Monthly Archives

April 2018

Self Development

Out of Small Things Come Great Blessings

When we moved to Little Rock, Nancy launched her traditional “meet the neighbors” campaign. One day, after I got home from work, she told me about her visit to Elizabeth Howitt who lived directly behind us. “She is the most amazing woman! She is a remarkable seamstress, a vibrant woman, and a delight to talk to. She is 80-something years old and a widow from Scotland.” Nancy had already fallen in love with her.

Nancy suggested that, since Elizabeth’s family all lived far away, we become a support system for her. I agreed.

Every week during the summer we mowed her lawn. She baked us royal biscuits. We painted her living room. She made us dinner. We made repairs around her house. She told us stories and taught us expressions from her homeland. “I looked at the yard and felt like a dog with two tails.” “My bag was packed like a dog’s breakfast.” “I lit the heater and took a bath and oh! I wouldn’t call the queen my cousin.” “Bob’s your uncle.”

She would sweep up the dust in the alleyway to add as fill dirt to her yard. She ate steel-cut oats daily for breakfast. She walked laps within her home. She read and reread hundreds of books from the library. We were amazed by her breadth of knowledge and enthusiasm for life.
What a vibrant person!

When we went out for a burger or a barbecue sandwich, we took her along. Though she was a tiny little person, she ate more than either of us.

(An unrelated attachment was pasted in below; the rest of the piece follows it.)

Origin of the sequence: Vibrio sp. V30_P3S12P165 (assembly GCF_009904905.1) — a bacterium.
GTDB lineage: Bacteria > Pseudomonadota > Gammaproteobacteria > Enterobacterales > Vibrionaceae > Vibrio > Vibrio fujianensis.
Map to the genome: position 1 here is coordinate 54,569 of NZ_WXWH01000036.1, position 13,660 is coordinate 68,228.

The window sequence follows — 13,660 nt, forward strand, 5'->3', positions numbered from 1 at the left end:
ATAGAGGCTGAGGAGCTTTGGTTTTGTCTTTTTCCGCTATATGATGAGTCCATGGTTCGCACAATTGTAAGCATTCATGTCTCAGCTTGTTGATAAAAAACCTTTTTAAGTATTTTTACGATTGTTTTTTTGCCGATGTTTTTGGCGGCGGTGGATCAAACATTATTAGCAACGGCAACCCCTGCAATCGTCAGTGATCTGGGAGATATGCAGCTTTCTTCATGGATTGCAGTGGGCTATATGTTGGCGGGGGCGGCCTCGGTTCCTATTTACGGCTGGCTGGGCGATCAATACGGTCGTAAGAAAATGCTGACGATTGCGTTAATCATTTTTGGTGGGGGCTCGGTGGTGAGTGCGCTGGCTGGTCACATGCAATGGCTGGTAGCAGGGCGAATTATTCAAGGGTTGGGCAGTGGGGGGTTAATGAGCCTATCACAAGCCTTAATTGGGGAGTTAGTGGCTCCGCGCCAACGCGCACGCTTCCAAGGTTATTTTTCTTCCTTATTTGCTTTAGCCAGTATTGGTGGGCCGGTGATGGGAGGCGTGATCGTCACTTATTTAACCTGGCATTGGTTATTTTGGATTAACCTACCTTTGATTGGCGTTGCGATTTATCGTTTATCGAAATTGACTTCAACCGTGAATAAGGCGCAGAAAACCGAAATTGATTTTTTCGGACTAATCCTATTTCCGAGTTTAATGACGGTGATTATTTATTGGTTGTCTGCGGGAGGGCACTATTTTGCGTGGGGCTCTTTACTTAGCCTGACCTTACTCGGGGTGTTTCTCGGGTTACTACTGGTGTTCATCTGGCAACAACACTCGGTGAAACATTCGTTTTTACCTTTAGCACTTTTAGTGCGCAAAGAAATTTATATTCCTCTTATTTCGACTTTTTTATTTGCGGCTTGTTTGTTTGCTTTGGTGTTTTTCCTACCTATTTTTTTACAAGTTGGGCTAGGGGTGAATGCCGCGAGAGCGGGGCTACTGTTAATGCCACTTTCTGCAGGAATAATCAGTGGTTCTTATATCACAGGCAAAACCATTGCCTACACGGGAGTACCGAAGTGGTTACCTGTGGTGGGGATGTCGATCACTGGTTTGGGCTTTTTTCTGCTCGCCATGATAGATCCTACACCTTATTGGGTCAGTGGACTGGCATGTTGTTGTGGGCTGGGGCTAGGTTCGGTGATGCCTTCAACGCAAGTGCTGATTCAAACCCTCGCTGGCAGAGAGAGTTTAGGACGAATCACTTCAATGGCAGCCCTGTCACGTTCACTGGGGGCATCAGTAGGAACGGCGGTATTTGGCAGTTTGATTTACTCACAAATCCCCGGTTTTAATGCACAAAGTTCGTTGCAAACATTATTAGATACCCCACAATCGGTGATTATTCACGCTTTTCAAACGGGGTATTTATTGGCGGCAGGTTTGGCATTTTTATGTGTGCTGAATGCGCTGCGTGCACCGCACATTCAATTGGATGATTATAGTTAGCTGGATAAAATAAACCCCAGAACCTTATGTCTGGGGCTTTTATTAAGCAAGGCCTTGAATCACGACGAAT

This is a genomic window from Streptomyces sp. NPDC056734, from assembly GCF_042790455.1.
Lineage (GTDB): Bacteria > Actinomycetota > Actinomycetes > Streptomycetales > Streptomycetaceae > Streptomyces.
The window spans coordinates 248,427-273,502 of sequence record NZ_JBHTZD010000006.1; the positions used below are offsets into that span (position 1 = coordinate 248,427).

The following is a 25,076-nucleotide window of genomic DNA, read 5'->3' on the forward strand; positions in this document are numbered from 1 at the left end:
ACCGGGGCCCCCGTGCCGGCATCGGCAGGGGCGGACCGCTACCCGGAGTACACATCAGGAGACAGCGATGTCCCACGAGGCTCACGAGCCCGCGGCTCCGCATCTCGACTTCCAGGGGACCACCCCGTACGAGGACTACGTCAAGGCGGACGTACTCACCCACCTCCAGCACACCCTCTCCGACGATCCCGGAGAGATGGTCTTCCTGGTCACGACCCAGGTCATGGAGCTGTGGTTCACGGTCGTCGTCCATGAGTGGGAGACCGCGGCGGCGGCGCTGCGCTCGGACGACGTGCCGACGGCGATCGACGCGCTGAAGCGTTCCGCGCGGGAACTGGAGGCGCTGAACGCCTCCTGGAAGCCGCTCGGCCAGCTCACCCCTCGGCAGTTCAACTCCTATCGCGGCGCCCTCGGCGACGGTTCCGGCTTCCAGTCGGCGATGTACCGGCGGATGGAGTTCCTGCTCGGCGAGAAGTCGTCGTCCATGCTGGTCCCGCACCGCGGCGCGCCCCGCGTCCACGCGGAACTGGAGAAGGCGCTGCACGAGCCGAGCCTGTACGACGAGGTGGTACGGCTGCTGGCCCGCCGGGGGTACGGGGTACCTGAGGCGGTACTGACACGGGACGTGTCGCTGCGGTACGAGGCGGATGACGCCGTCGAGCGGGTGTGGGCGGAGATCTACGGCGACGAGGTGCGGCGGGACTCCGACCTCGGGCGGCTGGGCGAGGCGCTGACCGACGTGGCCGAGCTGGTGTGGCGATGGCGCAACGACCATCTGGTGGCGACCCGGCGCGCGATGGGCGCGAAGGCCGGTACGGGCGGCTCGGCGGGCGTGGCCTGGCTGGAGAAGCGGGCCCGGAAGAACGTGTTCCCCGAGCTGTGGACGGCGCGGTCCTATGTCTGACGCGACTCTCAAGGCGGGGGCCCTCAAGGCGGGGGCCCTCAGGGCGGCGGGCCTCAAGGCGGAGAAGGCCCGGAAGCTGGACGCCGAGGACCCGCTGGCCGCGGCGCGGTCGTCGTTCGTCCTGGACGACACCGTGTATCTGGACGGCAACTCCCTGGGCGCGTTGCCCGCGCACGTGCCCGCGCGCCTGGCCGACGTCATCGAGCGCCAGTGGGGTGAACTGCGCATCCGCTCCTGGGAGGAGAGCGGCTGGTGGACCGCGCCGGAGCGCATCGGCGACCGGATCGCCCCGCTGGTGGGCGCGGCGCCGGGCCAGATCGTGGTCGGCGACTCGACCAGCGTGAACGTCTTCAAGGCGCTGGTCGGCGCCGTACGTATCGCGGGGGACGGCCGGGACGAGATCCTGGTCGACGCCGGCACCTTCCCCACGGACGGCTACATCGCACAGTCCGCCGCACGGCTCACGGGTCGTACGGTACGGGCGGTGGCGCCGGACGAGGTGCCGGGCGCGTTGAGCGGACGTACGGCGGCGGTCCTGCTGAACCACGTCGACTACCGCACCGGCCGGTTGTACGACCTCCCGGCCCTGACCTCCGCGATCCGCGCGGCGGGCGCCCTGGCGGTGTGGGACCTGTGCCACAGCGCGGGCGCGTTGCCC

She learned about our family and kept track of each person even though they lived across the country. We celebrated holidays together. She introduced us to her family when they visited.

What started as a service project became something quite different. We became dear friends with Elizabeth.

My beloved Nancy wanted to share the gospel with her. Elizabeth listened attentively and courteously. But, as a witness to decades of religious fighting, she was not interested.

After six years of beautiful friendship, Elizabeth became ill. She was found to have an advanced case of cancer. She died within a month of the diagnosis. It was then that we fully appreciated how much she had changed our lives. We missed her stories, her friendship, her zeal, her “biscuits.” We missed her.

Before she died she gave to us a lovely chair that she had upholstered. The chair sits proudly in our living room.

Service—heartfelt service—changes people. It enlarges hearts and enriches lives. Atop the pyramid of happiness-building recommendations of science is this one: Serve. I suppose that shouldn’t surprise us; God has been recommending service from the beginning of time. The One who washed His disciples dirty and reluctant feet commanded us to love as He loves.

Of course, there is a potential problem with serving. Some of us feel quite guilty if we do not show up for every service project, assist in every move, and visit every widow. So, we totter between exhaustion and guilt. That approach to service is not healthy.